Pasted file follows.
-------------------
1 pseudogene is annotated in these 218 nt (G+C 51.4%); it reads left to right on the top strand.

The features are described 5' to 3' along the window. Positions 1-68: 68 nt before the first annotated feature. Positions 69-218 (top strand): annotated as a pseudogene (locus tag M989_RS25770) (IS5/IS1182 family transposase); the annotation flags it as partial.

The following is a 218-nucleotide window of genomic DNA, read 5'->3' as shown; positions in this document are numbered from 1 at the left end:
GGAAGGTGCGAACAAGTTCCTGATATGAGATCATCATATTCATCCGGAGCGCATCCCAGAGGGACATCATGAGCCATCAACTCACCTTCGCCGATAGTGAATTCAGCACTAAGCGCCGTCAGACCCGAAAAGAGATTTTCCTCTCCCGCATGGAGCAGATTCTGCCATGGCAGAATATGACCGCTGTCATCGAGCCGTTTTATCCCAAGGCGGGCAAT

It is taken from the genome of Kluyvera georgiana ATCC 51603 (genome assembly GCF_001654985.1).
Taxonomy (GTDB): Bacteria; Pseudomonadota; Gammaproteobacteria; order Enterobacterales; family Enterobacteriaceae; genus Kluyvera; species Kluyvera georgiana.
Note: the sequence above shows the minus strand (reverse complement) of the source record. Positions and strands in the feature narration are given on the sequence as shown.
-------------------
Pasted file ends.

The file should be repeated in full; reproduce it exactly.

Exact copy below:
1 pseudogene is annotated in these 218 nt (G+C 51.4%); it reads left to right on the top strand.

The features are described 5' to 3' along the window. Positions 1-68: 68 nt before the first annotated feature. Positions 69-218 (top strand): annotated as a pseudogene (locus tag M989_RS25770) (IS5/IS1182 family transposase); the annotation flags it as partial.

The following is a 218-nucleotide window of genomic DNA, read 5'->3' as shown; positions in this document are numbered from 1 at the left end:
GGAAGGTGCGAACAAGTTCCTGATATGAGATCATCATATTCATCCGGAGCGCATCCCAGAGGGACATCATGAGCCATCAACTCACCTTCGCCGATAGTGAATTCAGCACTAAGCGCCGTCAGACCCGAAAAGAGATTTTCCTCTCCCGCATGGAGCAGATTCTGCCATGGCAGAATATGACCGCTGTCATCGAGCCGTTTTATCCCAAGGCGGGCAAT

It is taken from the genome of Kluyvera georgiana ATCC 51603 (genome assembly GCF_001654985.1).
Taxonomy (GTDB): Bacteria; Pseudomonadota; Gammaproteobacteria; order Enterobacterales; family Enterobacteriaceae; genus Kluyvera; species Kluyvera georgiana.
Note: the sequence above shows the minus strand (reverse complement) of the source record. Positions and strands in the feature narration are given on the sequence as shown.